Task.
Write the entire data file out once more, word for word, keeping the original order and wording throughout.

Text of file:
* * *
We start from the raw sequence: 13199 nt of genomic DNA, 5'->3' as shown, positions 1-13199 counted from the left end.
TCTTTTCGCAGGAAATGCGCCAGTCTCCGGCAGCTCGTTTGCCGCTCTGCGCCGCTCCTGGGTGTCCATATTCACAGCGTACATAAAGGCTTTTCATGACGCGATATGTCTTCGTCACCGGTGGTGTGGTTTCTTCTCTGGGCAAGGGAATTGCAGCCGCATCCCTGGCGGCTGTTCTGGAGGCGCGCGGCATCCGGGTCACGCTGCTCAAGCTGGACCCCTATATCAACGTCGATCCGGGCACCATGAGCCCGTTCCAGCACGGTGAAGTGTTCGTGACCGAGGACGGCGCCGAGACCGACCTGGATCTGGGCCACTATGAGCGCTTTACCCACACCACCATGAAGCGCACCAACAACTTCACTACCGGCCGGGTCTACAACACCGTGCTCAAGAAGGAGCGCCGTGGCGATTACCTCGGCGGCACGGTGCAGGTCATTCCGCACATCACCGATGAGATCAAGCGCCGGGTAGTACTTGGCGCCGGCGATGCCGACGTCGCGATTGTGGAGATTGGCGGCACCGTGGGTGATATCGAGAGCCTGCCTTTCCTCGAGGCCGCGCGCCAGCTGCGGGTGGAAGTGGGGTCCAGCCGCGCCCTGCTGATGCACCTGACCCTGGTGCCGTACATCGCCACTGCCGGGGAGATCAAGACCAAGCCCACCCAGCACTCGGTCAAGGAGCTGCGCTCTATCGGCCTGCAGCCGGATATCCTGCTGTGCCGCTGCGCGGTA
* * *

We start from the raw sequence: 13199 nt of genomic DNA, 5'->3' as shown, positions 1-13199 counted from the left end.
TCTTTTCGCAGGAAATGCGCCAGTCTCCGGCAGCTCGTTTGCCGCTCTGCGCCGCTCCTGGGTGTCCATATTCACAGCGTACATAAAGGCTTTTCATGACGCGATATGTCTTCGTCACCGGTGGTGTGGTTTCTTCTCTGGGCAAGGGAATTGCAGCCGCATCCCTGGCGGCTGTTCTGGAGGCGCGCGGCATCCGGGTCACGCTGCTCAAGCTGGACCCCTATATCAACGTCGATCCGGGCACCATGAGCCCGTTCCAGCACGGTGAAGTGTTCGTGACCGAGGACGGCGCCGAGACCGACCTGGATCTGGGCCACTATGAGCGCTTTACCCACACCACCATGAAGCGCACCAACAACTTCACTACCGGCCGGGTCTACAACACCGTGCTCAAGAAGGAGCGCCGTGGCGATTACCTCGGCGGCACGGTGCAGGTCATTCCGCACATCACCGATGAGATCAAGCGCCGGGTAGTACTTGGCGCCGGCGATGCCGACGTCGCGATTGTGGAGATTGGCGGCACCGTGGGTGATATCGAGAGCCTGCCTTTCCTCGAGGCCGCGCGCCAGCTGCGGGTGGAAGTGGGGTCCAGCCGCGCCCTGCTGATGCACCTGACCCTGGTGCCGTACATCGCCACTGCCGGGGAGATCAAGACCAAGCCCACCCAGCACTCGGTCAAGGAGCTGCGCTCTATCGGCCTGCAGCCGGATATCCTGCTGTGCCGCTGCGCGGTA